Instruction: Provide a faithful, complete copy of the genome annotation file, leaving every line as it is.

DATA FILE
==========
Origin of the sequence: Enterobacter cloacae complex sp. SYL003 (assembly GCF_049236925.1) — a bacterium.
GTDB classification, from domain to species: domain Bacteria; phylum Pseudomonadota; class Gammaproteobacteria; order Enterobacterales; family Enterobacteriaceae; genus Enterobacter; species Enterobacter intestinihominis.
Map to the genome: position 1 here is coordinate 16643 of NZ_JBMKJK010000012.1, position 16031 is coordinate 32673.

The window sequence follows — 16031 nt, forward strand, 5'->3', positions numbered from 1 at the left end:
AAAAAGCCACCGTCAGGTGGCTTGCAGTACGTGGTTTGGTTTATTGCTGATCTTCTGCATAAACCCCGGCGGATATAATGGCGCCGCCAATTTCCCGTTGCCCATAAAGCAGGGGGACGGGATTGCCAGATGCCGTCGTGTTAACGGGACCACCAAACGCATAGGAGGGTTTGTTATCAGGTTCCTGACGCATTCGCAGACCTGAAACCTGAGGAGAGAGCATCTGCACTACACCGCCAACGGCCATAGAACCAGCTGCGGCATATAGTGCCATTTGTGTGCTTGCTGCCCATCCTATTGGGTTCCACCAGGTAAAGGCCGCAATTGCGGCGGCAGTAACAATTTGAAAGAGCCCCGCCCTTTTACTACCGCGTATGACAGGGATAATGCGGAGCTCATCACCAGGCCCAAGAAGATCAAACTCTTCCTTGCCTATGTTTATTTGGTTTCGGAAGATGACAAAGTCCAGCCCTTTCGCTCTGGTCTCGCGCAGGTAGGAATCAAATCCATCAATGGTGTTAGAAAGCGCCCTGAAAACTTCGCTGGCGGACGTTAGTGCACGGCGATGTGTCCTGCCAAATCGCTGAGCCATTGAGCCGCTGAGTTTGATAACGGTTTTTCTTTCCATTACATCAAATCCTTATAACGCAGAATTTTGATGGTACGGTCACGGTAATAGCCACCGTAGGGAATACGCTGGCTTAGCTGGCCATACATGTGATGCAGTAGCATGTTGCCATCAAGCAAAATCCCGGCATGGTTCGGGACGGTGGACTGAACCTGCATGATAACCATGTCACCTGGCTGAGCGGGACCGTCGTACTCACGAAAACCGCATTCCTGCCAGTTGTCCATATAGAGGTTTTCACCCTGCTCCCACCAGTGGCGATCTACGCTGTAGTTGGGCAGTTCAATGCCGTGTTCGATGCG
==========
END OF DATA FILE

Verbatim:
Origin of the sequence: Enterobacter cloacae complex sp. SYL003 (assembly GCF_049236925.1) — a bacterium.
GTDB classification, from domain to species: domain Bacteria; phylum Pseudomonadota; class Gammaproteobacteria; order Enterobacterales; family Enterobacteriaceae; genus Enterobacter; species Enterobacter intestinihominis.
Map to the genome: position 1 here is coordinate 16643 of NZ_JBMKJK010000012.1, position 16031 is coordinate 32673.

The window sequence follows — 16031 nt, forward strand, 5'->3', positions numbered from 1 at the left end:
AAAAAGCCACCGTCAGGTGGCTTGCAGTACGTGGTTTGGTTTATTGCTGATCTTCTGCATAAACCCCGGCGGATATAATGGCGCCGCCAATTTCCCGTTGCCCATAAAGCAGGGGGACGGGATTGCCAGATGCCGTCGTGTTAACGGGACCACCAAACGCATAGGAGGGTTTGTTATCAGGTTCCTGACGCATTCGCAGACCTGAAACCTGAGGAGAGAGCATCTGCACTACACCGCCAACGGCCATAGAACCAGCTGCGGCATATAGTGCCATTTGTGTGCTTGCTGCCCATCCTATTGGGTTCCACCAGGTAAAGGCCGCAATTGCGGCGGCAGTAACAATTTGAAAGAGCCCCGCCCTTTTACTACCGCGTATGACAGGGATAATGCGGAGCTCATCACCAGGCCCAAGAAGATCAAACTCTTCCTTGCCTATGTTTATTTGGTTTCGGAAGATGACAAAGTCCAGCCCTTTCGCTCTGGTCTCGCGCAGGTAGGAATCAAATCCATCAATGGTGTTAGAAAGCGCCCTGAAAACTTCGCTGGCGGACGTTAGTGCACGGCGATGTGTCCTGCCAAATCGCTGAGCCATTGAGCCGCTGAGTTTGATAACGGTTTTTCTTTCCATTACATCAAATCCTTATAACGCAGAATTTTGATGGTACGGTCACGGTAATAGCCACCGTAGGGAATACGCTGGCTTAGCTGGCCATACATGTGATGCAGTAGCATGTTGCCATCAAGCAAAATCCCGGCATGGTTCGGGACGGTGGACTGAACCTGCATGATAACCATGTCACCTGGCTGAGCGGGACCGTCGTACTCACGAAAACCGCATTCCTGCCAGTTGTCCATATAGAGGTTTTCACCCTGCTCCCACCAGTGGCGATCTACGCTGTAGTTGGGCAGTTCAATGCCGTGTTCGATGCG